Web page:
Where to get it, what it’s about, some pictures for the imagination…
Where can I find The Fulcrum?
I don’t see it in the book stores? What’s up with that?
I know, it sucks for me too. The Fulcrum is currently self-published and is only available as an e-book on Amazon and Kobo (Apple Books doesn’t send casholas to South Africa yet).
But I don’t have a Kindle or a Kobo!
You don’t need one! Delightfully, e-publications can be read on any device, including your phone, laptop or pad. Once you buy your copy, a little code is downloaded with it to optimise it for your device and voila! You don’t even need the Kindle app.
But I don’t like reading on a device. I prefer a book.
I feel the same way. There’s just something special about the smell and feel of the pages and the containment of it all. However! I am hoping to set up a print on demand option via Amazon for readers in the US. And for South Africans, I’m hoping to do a short print run soon.
If you’re interested to know when a hard copy is available, drop me a message via the contact form here or subscribe for updates on the same page.
Why isn’t there a hard-copy book?
Self-publishing is a giant pain in the ass in South Africa. In the States, it’s a bit easier with the more cost-effective print-on-demand option that Amazon offers. But in SA, the author has to cover the print costs upfront and hope that people buy copies, and although there are great printers that offer small print runs it’s a fairly daunting process. At least for me.
So I’m taking it one step at a time: First the POD with Amazon and then a small print run here. I’ve already got some pre-orders, so if you’d like to add your name to the list click the link below, add your details via the contact form and I’ll be in touch.
If it’s such a blast why are there so few reviews?
Sigh. Reviews are tricky. When you self-publish an e-book it falls out of the established ‘book system’ of the traditional publishing zone that’s created by agents, publishers, reviewers, newspapers, magazines, book stores and literary events. It’s pretty cold outside that bubble, and marketing and PRing to find your readers is difficult for self-published authors who aren’t good at that (read: me).
So reach is difficult and reach means readers and readers mean reviews, for better or worse. In fact, I read somewhere that the read-to-review ratio on Amazon is about 780 to one – assuming you don’t buy your reviews.
Which brings me to Amazon.
To stop fraudulent reviews, the platform now makes it really hard for people to leave comments: you can only review if you’ve spent $50 over the past year and you can’t review if you’re friends or family of the author (how do they know!?).
Anyway. That’s just some background to say two things:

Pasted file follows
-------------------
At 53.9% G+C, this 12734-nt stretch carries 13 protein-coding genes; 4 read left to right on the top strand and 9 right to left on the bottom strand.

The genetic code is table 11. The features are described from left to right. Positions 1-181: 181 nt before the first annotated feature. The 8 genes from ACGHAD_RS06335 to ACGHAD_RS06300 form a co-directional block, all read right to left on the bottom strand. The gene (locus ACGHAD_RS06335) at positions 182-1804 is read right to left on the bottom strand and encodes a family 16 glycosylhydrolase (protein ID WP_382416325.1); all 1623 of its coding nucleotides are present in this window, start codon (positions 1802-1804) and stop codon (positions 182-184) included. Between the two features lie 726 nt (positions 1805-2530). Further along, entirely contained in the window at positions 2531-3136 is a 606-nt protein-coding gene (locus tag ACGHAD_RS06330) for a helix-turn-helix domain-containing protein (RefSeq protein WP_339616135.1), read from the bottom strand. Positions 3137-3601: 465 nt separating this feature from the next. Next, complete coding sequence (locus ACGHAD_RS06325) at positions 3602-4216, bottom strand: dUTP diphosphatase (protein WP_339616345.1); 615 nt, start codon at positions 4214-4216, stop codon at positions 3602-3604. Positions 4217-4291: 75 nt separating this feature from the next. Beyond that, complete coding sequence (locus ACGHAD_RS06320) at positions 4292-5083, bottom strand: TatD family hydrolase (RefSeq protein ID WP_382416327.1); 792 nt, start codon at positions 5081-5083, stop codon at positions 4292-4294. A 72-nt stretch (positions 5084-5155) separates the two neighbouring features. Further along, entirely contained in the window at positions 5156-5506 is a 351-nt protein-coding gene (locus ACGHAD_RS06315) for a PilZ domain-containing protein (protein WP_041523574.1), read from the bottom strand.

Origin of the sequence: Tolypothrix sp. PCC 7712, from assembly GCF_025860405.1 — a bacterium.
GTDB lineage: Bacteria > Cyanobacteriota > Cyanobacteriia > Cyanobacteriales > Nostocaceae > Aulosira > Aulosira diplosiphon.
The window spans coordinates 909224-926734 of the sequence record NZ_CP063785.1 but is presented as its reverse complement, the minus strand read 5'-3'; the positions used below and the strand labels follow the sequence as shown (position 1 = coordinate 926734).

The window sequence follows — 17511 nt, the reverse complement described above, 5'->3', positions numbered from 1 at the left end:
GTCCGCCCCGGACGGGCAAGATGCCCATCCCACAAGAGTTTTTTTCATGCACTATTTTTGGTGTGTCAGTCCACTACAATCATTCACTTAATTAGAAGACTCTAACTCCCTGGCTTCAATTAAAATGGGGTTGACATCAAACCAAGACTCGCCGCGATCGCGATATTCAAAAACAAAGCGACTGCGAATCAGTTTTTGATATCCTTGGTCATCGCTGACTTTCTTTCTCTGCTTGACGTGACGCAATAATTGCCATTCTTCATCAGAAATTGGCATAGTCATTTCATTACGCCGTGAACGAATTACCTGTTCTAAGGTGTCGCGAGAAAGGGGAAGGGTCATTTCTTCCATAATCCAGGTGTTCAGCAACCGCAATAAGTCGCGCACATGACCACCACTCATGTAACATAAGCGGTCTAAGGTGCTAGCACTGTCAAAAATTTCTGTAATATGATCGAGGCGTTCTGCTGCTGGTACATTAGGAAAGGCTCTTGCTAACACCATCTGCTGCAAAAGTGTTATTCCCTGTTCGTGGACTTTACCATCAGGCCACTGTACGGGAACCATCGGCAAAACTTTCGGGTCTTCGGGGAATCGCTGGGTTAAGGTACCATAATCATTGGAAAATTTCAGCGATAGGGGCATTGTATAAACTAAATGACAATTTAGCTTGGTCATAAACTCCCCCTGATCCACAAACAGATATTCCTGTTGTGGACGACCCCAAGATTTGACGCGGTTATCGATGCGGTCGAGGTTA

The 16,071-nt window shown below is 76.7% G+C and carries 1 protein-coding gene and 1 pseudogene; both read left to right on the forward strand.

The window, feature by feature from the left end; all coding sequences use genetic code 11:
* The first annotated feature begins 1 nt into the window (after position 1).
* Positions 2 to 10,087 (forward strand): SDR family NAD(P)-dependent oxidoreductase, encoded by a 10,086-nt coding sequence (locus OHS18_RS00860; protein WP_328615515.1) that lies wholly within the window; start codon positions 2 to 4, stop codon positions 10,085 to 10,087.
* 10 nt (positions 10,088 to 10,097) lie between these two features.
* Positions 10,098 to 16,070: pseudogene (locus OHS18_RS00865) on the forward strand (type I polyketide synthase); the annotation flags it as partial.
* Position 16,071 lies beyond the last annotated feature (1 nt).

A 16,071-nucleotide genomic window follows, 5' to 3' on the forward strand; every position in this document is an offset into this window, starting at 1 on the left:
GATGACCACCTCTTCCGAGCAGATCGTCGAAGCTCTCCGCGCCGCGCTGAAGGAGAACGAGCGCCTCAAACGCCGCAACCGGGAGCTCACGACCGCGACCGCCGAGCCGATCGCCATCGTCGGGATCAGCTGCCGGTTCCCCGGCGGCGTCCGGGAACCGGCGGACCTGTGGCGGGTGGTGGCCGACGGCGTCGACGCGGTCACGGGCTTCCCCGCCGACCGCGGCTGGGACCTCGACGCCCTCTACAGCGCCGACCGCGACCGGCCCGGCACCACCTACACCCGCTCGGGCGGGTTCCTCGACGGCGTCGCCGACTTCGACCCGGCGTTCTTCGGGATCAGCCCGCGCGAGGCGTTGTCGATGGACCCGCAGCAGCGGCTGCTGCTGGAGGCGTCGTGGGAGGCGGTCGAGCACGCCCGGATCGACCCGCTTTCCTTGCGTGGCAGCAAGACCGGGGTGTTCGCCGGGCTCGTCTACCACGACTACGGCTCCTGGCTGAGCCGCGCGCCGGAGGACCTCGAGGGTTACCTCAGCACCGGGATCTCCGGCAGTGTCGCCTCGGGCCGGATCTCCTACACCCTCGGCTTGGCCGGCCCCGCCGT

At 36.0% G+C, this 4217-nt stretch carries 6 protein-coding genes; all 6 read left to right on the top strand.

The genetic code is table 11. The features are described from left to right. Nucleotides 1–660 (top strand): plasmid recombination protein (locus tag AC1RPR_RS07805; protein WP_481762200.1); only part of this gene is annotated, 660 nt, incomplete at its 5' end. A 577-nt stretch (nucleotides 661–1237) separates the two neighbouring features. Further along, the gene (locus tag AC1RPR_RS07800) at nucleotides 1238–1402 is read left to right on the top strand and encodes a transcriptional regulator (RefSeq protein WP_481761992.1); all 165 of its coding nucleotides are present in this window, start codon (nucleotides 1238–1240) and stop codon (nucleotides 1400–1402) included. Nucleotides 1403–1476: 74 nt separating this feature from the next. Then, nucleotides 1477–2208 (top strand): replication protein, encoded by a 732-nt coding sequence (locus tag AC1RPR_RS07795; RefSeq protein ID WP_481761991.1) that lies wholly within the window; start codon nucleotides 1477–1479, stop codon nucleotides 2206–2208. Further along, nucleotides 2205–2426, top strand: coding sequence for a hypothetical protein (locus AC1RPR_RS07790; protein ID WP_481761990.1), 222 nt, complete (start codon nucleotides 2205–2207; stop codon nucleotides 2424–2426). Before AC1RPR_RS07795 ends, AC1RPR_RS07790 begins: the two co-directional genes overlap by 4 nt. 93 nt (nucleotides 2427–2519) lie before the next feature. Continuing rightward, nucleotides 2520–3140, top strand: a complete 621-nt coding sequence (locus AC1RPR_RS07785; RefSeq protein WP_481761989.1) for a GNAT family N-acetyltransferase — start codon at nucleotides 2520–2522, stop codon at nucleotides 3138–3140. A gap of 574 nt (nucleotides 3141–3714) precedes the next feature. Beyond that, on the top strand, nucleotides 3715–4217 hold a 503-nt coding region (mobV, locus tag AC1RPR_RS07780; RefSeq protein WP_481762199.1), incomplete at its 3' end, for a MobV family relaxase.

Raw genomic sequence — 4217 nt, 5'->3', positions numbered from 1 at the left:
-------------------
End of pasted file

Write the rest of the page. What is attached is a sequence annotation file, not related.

- The reviews I have received are valuable and mean a lot to me. So huge thank you to those who have.
- If you like an author’s book (especially a newbie, traditionally published or not), LEAVE REVIEWS IF YOU CAN. If not on Amazon, then on Goodreads.
End of sermon.
What are these pictures about?
The Fulcrum spans five countries, a few different eras, a few different … well, you’ll have to read the book for the rest.
When I was putting this page together I thought it would be great to include some of the pictures that have been in my head for the past six years. If you’ve read The Fulcrum they might delight you as much as they do me. If you haven’t, maybe they’ll entice you to give it try.
Who is The Fulcrum for?
The Fulcrum is for readers who like some magic with their real life, some supernatural with their Sci-Fi, some retelling with some myth mixing. It’s for readers who like character-driven, plot-based fiction where genres are bent and blended, and protagonists are caught in a story not of their choosing.
How did you keep all that story in your head?
Honestly, I do not know. Working on Scrivener helped and I made a lot of notes and drawings and tables to keep track of who was doing what, who knew about who when and why, and who and what was revealed to the characters and the reader when and why.
Mostly it was difficult not talking about it on social media. I don’t want to give any story lines away, but let’s just say that certain global events from from 2020 onward just ratcheted up my anxiety about, but also validated, the story that came to me in 2016.
Why haven’t I read The Fulcrum yet?
This is a great question! Maybe you were just waiting for the stars to align. Well consider this your sign from the heavens…
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